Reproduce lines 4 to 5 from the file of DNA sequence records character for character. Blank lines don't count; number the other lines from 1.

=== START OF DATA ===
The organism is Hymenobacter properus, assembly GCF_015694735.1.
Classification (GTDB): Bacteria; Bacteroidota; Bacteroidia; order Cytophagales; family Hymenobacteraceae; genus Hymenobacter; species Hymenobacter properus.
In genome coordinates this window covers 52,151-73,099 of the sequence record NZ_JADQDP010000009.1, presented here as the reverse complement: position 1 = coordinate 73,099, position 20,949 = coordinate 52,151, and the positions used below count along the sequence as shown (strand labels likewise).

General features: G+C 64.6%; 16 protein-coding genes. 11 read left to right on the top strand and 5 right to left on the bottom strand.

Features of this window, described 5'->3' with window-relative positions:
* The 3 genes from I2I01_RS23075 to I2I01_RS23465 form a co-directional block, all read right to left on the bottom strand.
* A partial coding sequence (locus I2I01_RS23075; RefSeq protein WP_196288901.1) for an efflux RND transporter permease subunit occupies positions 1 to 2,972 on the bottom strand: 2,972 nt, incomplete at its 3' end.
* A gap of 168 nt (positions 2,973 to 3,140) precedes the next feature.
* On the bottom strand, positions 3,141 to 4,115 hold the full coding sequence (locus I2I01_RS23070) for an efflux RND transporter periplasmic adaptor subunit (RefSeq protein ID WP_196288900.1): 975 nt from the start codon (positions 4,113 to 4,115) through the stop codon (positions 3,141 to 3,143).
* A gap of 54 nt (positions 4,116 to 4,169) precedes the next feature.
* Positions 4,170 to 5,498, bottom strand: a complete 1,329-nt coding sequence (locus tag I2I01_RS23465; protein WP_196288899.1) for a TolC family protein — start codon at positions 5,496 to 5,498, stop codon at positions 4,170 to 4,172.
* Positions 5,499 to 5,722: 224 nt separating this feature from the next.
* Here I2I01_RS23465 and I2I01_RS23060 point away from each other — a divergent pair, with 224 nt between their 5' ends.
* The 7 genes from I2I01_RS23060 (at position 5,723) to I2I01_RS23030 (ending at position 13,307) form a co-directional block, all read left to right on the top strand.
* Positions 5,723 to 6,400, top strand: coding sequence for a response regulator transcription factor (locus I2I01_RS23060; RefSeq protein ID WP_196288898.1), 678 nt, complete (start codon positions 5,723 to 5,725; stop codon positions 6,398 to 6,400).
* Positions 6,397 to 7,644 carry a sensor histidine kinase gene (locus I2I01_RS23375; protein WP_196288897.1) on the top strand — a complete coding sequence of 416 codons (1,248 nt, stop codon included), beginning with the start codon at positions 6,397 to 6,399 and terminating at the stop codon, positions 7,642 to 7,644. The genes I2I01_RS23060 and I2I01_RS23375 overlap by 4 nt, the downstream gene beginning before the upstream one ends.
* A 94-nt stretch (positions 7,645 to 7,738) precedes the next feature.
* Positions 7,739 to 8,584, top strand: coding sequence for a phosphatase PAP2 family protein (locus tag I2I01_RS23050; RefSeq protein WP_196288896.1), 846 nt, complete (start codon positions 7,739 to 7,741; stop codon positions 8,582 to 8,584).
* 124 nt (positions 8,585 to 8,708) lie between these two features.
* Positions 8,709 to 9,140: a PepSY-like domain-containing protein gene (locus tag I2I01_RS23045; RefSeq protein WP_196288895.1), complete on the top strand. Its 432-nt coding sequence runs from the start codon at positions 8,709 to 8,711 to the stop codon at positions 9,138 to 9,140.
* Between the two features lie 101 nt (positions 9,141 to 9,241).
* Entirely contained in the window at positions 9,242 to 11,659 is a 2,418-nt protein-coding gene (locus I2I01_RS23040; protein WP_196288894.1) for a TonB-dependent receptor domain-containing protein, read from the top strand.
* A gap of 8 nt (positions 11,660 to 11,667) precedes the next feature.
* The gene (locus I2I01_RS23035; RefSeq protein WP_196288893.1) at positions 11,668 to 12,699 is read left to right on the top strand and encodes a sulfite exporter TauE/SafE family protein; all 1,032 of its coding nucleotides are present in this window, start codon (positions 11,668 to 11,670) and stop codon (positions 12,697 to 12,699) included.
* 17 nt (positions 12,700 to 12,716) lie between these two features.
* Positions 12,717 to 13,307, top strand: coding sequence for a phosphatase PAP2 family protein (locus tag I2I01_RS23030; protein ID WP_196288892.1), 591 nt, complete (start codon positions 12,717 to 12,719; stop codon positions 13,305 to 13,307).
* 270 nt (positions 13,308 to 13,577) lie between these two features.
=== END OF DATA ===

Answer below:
General features: G+C 64.6%; 16 protein-coding genes. 11 read left to right on the top strand and 5 right to left on the bottom strand.

Features of this window, described 5'->3' with window-relative positions: